• Repairing — Repairing machines or systems using the needed tools.
  • Troubleshooting — Determining causes of operating errors and deciding what to do about it.
  • Operations Monitoring — Watching gauges, dials, or other indicators to make sure a machine is working properly.
  • Quality Control Analysis — Conducting tests and inspections of products, services, or processes to evaluate quality or performance.
  • Critical Thinking — Using logic and reasoning to identify the strengths and weaknesses of alternative solutions, conclusions, or approaches to problems.
  • Judgment and Decision Making — Considering the relative costs and benefits of potential actions to choose the most appropriate one.
  • Reading Comprehension — Understanding written sentences and paragraphs in work-related documents.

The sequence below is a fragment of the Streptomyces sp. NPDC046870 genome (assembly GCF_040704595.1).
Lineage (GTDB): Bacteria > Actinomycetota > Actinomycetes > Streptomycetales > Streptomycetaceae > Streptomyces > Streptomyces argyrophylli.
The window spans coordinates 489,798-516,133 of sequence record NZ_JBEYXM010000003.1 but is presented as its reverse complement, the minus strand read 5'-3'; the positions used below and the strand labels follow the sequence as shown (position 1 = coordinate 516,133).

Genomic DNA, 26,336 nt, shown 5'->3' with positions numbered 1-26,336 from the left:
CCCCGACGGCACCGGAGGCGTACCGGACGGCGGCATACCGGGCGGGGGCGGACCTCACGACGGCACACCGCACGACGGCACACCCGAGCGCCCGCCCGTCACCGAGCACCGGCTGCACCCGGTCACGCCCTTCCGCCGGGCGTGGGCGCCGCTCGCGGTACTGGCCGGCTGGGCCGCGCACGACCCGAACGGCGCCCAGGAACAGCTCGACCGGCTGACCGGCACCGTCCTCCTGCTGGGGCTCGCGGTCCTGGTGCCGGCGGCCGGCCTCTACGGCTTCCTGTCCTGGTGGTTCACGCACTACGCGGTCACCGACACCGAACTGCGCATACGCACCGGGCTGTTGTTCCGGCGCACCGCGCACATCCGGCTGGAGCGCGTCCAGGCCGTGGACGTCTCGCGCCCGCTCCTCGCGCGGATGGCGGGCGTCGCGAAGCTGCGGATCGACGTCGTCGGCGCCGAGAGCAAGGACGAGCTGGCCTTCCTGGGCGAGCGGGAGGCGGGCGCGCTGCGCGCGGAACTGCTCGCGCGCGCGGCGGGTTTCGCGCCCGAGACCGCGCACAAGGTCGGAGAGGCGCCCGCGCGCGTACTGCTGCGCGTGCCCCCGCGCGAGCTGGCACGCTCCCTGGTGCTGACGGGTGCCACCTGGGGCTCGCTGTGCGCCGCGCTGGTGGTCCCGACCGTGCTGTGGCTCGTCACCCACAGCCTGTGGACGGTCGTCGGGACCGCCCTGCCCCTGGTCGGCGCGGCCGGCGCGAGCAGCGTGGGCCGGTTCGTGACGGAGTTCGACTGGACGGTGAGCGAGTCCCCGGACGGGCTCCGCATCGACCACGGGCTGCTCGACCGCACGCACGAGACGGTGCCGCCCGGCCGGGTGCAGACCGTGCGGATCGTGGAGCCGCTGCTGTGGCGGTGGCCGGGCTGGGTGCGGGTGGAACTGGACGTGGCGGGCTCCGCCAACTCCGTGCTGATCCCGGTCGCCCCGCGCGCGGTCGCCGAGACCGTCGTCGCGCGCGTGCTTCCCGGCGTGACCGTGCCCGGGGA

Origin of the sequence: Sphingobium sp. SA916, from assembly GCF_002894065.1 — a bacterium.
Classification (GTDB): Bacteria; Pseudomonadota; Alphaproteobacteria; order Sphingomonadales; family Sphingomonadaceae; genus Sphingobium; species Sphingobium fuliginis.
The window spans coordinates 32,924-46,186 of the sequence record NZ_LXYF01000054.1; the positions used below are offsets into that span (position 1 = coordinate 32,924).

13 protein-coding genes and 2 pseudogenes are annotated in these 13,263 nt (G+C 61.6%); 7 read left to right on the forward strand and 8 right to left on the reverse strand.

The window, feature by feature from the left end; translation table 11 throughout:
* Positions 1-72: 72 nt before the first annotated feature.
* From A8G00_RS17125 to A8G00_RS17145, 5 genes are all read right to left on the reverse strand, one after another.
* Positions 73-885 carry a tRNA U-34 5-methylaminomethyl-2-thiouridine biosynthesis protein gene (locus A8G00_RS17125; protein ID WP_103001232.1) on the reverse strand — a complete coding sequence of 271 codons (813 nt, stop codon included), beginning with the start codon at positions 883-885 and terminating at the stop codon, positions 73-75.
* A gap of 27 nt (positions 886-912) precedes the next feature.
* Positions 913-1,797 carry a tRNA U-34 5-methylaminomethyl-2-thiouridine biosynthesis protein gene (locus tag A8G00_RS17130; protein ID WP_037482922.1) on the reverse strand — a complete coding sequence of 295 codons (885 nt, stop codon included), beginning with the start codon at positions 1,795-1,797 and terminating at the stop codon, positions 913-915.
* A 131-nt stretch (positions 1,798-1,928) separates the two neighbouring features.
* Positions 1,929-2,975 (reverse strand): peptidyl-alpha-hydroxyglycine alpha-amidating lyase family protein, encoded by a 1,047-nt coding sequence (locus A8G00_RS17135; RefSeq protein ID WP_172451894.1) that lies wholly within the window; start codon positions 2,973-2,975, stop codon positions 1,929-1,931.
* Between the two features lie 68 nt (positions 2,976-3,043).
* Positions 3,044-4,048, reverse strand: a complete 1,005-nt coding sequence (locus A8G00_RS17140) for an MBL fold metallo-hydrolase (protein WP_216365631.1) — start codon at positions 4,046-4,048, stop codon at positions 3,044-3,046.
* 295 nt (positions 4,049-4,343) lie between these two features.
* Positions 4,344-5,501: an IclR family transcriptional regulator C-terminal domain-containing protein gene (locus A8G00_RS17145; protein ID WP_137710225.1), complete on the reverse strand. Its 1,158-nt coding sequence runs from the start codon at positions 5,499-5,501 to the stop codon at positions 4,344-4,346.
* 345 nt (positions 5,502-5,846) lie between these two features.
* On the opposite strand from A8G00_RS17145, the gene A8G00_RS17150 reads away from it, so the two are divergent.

• Complex Problem Solving — Identifying complex problems and reviewing related information to develop and evaluate options and implement solutions.
  • Monitoring — Monitoring/Assessing performance of yourself, other individuals, or organizations to make improvements or take corrective action.
  • Systems Analysis — Determining how a system should work and how changes in conditions, operations, and the environment will affect outcomes.
  • Active Learning — Understanding the implications of new information for both current and future problem-solving and decision-making.
  • Equipment Selection — Determining the kind of tools and equipment needed to do a job.
  • Operation and Control — Controlling operations of equipment or systems.

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Knowledge

  • Mechanical — Knowledge of machines and tools, including their designs, uses, repair, and maintenance.